"To be claimed by the place in which you live means so much," said Desai, a native of India who now lives in New York.
The daughter of author Anita Desai, she worried about the "perverse" luck of her book, although she was clearly prepared to win, reciting a poem by Jorge Luis Borges, "The Boast of Quietness," which reads, in part, "More silent than my shadow, I pass through the loftily covetous multitude."
Six prizes and two honorary awards were handed out at the 33rd annual critics award ceremony. Simon Schama's "Rough Crossings," a history of slaves who fought with the British during the Revolutionary War, won for general nonfiction. Julie Phillips' was the biography winner for "James Tiptree, Jr.," the pen name for science fiction author Alice B. Sheldon.
Phillips, who took 10 years to complete her book, accepted the award by quoting Sheldon, who committed suicide in 1987: "Life is fair. Some people have talent; other people get prizes."
Daniel Mendelsohn's "The Lost," a memoir of six family members lost in the Holocaust, won for autobiography. Troy Jollimore's "Tom Thomson in Purgatory," a debut collection, was a surprise for poetry, chosen over such celebrated finalists as W.D. Snodgrass, Frederick Seidel and the late Miltos Sachtouris.
"I'm stunned, and I may not be the only one," said Jollimore, who smiled and shook his head in disbelief when he heard his name announced as the winner.
The criticism prize went to Lawrence Weschler's "Everything That Rises," which beat out, among others, Bruce Bawer's controversial "While Europe Slept: How Radical Islam is Destroying the West from Within," a book that even members of the NBCC have called racist and anti-Muslim.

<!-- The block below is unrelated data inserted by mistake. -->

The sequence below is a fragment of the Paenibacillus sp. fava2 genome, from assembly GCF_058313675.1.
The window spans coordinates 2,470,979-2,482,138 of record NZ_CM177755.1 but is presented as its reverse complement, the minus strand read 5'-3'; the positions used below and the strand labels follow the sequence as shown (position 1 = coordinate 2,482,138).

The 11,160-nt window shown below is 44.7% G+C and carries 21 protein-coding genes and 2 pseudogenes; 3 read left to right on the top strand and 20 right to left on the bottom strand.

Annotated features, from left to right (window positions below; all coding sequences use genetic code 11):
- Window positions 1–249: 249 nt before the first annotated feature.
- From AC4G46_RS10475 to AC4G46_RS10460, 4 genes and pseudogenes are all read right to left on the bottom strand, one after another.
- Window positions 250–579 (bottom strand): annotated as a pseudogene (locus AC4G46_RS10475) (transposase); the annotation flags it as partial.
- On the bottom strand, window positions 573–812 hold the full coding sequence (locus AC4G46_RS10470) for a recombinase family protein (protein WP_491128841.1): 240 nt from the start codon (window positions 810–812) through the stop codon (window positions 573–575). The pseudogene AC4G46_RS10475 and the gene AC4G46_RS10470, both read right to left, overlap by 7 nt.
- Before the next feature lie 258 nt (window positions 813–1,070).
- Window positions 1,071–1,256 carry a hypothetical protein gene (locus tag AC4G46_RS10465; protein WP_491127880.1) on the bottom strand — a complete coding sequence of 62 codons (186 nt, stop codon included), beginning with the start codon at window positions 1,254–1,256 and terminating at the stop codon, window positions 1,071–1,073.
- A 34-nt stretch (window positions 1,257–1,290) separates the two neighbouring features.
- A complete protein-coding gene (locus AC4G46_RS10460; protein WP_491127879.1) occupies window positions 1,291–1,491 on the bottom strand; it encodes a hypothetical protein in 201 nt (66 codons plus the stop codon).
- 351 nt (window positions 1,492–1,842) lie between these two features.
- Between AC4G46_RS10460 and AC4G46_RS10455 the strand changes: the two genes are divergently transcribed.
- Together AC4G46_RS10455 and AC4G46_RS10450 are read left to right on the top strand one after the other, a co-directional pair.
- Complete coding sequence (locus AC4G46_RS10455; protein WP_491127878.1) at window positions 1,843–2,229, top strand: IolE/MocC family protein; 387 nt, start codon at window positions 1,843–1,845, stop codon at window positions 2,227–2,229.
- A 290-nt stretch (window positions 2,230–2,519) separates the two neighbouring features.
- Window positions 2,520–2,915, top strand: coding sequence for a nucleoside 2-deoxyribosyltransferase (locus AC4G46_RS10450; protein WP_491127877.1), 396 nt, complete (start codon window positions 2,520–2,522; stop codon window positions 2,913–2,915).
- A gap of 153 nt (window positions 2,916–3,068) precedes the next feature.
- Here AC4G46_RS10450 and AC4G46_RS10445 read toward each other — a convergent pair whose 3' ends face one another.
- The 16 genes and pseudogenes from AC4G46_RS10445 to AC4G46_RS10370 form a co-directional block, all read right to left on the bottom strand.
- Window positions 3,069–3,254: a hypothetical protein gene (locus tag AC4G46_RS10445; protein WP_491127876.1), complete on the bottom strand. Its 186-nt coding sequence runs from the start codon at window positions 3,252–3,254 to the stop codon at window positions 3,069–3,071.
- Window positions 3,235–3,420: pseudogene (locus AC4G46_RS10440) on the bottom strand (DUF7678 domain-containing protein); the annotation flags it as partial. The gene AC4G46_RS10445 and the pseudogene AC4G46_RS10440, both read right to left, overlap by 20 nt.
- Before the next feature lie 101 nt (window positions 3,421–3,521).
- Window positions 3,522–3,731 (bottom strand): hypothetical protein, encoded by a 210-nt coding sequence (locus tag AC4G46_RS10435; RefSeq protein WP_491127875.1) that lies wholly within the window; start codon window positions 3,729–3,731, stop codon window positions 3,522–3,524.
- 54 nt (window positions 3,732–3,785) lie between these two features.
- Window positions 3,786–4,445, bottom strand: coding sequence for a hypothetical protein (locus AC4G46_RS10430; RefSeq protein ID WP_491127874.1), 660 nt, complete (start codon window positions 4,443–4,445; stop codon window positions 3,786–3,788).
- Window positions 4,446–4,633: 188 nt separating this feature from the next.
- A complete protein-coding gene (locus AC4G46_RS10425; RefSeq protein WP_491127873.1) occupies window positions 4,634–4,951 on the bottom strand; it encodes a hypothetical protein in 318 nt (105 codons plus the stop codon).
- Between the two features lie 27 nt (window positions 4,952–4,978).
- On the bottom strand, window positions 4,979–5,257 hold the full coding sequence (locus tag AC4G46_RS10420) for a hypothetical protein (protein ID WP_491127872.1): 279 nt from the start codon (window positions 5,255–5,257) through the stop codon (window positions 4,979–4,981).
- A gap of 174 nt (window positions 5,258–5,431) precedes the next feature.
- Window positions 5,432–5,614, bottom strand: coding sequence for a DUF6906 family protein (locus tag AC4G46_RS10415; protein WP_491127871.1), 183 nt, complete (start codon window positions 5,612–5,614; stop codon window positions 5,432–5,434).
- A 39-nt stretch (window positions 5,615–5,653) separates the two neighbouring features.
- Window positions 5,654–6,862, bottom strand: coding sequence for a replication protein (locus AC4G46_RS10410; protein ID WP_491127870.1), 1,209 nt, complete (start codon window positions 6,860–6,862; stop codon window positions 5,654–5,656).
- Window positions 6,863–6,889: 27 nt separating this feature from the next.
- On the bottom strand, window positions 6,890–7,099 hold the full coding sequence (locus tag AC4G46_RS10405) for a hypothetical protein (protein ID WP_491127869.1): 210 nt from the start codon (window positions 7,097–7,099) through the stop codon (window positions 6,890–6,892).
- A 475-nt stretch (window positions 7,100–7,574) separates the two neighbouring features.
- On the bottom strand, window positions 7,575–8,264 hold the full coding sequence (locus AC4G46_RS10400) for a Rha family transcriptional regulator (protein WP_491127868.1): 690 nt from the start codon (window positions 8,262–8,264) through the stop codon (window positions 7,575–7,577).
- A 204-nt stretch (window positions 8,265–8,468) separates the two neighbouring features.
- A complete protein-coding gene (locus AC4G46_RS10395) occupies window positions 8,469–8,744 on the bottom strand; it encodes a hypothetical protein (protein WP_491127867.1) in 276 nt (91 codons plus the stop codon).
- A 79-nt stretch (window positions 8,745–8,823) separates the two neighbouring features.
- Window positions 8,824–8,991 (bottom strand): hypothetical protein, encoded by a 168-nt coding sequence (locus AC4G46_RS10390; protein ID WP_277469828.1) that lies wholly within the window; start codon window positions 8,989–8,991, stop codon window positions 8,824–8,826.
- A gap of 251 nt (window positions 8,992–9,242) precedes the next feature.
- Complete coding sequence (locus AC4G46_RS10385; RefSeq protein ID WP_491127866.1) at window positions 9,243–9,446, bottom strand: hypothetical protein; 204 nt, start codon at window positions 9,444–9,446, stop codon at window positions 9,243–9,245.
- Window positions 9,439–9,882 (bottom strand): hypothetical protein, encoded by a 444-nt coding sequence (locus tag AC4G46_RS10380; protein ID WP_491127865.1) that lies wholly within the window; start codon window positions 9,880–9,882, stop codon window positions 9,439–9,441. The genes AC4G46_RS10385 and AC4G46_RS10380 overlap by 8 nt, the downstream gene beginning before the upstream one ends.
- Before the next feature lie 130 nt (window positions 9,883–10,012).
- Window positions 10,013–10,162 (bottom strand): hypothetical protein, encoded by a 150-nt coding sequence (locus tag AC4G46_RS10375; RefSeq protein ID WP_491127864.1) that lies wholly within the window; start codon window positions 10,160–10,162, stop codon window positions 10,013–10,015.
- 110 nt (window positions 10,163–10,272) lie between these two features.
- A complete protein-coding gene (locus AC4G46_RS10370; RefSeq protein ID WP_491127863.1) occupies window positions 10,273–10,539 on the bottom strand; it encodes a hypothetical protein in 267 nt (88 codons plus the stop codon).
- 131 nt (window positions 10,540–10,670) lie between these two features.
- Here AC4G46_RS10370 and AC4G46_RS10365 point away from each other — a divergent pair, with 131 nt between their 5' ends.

Steven G. Kellman, whose work has appeared in The Texas Observer, The Georgia Review and other publications, won the Nona Balakian Citation for Excellence in Reviewing. Longtime critic John Leonard, who has written for The New York Times, The New York Review of Books and The Nation among others, won the Ivan Sandrof Life Achievement Award.
Hundreds gathered at the New School's Tishman Auditorium in downtown Manhattan at a time when critics have been reminded yet again of their precarious status, with the Los Angeles Times expected soon to cut its Sunday review section and combine it with the Saturday opinion pages, a day of lower circulation.
In accepting his honorary award, Leonard joked about appearing before "a roomful of people so innocent of the profit motive." The head of the book critics circle, John Freeman, began the evening by noting the trend of shrinking review coverage and reminding the audience who needed little reminding — that criticism was a kind of "Ellis Island" for culture, a passageway for the best writing.
The National Book Critics Circle, founded in 1974, has nearly 500 members. There are no cash prizes, but a great deal of prestige. A solid majority of nominees showed up, including such high-profile writers as novelists Richard Ford and Dave Eggers and historian Taylor Branch.